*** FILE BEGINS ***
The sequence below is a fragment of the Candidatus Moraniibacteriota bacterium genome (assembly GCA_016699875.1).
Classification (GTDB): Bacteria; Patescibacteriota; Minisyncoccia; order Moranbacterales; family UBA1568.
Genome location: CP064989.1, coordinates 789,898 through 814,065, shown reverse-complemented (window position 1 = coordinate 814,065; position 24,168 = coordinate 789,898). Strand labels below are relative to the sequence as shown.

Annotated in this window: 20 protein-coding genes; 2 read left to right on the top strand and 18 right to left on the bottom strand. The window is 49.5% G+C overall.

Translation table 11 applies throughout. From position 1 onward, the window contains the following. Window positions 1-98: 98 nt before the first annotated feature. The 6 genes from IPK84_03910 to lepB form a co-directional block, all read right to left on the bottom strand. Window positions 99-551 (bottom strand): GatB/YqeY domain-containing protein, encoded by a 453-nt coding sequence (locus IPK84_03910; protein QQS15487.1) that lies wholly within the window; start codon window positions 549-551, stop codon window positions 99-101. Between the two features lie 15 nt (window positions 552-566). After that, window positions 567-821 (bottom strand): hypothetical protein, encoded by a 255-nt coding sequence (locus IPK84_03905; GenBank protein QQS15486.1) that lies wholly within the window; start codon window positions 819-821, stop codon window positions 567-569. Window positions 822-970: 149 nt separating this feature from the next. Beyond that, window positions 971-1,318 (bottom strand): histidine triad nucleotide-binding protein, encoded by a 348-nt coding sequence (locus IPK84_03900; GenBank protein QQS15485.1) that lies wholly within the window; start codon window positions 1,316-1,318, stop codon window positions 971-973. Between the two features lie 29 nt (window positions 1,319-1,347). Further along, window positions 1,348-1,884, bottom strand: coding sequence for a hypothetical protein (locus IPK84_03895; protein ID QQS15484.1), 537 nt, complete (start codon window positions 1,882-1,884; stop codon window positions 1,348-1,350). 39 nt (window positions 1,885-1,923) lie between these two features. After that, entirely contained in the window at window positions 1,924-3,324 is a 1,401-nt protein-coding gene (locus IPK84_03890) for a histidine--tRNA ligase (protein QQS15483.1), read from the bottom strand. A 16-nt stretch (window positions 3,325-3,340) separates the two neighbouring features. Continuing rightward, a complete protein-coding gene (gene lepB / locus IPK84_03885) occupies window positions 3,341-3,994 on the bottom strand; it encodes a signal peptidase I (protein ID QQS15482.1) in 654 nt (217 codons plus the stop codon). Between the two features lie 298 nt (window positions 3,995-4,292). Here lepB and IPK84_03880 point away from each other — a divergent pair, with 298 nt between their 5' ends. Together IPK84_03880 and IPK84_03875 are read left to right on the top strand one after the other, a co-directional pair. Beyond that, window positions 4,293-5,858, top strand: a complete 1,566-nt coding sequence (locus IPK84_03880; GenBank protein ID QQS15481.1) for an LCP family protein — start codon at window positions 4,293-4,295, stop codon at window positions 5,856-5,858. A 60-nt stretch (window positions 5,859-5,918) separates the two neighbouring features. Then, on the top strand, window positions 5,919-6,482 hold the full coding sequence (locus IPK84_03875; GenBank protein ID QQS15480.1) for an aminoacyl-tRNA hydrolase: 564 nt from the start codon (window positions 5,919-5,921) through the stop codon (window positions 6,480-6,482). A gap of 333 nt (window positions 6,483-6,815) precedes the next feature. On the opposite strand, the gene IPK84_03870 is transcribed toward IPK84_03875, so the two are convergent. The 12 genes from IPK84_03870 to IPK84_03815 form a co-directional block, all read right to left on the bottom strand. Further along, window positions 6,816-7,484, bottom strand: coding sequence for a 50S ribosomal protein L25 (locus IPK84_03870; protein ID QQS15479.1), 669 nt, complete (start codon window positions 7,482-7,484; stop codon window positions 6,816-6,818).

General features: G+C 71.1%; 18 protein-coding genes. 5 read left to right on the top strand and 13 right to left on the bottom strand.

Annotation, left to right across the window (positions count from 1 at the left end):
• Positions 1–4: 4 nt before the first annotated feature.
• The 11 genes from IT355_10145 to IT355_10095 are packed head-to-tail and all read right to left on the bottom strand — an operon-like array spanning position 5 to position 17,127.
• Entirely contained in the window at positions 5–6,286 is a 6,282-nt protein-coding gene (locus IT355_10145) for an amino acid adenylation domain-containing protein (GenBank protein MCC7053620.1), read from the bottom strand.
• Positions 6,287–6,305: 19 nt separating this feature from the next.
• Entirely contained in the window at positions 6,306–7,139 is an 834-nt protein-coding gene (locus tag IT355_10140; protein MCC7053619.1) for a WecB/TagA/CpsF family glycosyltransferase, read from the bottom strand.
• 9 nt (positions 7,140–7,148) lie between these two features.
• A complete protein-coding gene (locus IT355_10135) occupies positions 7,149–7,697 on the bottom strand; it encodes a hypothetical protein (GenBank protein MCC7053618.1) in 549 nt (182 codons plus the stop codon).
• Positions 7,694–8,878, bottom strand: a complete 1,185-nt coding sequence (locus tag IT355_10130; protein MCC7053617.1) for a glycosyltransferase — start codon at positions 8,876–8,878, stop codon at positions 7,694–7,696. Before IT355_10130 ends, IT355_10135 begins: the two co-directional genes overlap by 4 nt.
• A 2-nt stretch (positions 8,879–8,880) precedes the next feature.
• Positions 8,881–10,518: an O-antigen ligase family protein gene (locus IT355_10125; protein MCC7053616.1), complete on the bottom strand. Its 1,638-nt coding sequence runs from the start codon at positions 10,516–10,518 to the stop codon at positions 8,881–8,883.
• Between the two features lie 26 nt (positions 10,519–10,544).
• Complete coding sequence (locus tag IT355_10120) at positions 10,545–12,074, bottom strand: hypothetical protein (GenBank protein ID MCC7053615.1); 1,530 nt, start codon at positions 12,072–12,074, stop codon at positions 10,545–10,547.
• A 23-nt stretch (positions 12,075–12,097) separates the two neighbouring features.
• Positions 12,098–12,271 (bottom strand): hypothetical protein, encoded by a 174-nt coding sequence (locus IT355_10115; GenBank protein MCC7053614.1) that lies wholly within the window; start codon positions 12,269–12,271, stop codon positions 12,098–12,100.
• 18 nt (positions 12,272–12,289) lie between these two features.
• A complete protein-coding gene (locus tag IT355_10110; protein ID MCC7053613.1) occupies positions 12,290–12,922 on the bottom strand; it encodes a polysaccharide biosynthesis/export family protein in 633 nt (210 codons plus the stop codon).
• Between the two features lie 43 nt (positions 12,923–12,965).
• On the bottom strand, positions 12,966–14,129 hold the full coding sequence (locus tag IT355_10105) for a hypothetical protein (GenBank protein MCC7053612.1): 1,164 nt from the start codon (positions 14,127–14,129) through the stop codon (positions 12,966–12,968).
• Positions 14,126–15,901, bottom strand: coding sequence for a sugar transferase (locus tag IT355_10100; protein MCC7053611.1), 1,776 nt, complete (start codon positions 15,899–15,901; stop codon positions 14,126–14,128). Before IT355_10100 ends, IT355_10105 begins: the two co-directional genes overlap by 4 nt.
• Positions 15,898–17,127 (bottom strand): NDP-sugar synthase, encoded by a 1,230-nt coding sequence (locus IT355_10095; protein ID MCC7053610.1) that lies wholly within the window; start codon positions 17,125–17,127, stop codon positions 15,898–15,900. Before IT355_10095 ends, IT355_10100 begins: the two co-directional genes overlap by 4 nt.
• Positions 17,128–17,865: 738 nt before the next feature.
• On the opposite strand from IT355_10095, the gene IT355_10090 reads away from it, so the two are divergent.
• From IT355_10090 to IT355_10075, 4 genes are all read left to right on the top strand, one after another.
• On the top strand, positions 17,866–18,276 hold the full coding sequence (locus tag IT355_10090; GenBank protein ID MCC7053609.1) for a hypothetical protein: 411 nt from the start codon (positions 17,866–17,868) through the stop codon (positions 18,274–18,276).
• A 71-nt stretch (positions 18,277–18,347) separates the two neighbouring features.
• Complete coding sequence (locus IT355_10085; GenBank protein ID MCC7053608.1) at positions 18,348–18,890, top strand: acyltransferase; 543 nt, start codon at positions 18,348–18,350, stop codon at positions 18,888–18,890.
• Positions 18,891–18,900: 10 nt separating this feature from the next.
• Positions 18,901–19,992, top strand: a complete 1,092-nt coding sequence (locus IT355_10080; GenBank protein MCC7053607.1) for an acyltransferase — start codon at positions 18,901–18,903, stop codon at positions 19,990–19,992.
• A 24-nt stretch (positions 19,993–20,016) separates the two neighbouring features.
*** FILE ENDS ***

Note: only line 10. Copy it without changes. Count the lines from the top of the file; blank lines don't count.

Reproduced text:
• Entirely contained in the window at positions 5–6,286 is a 6,282-nt protein-coding gene (locus IT355_10145) for an amino acid adenylation domain-containing protein (GenBank protein MCC7053620.1), read from the bottom strand.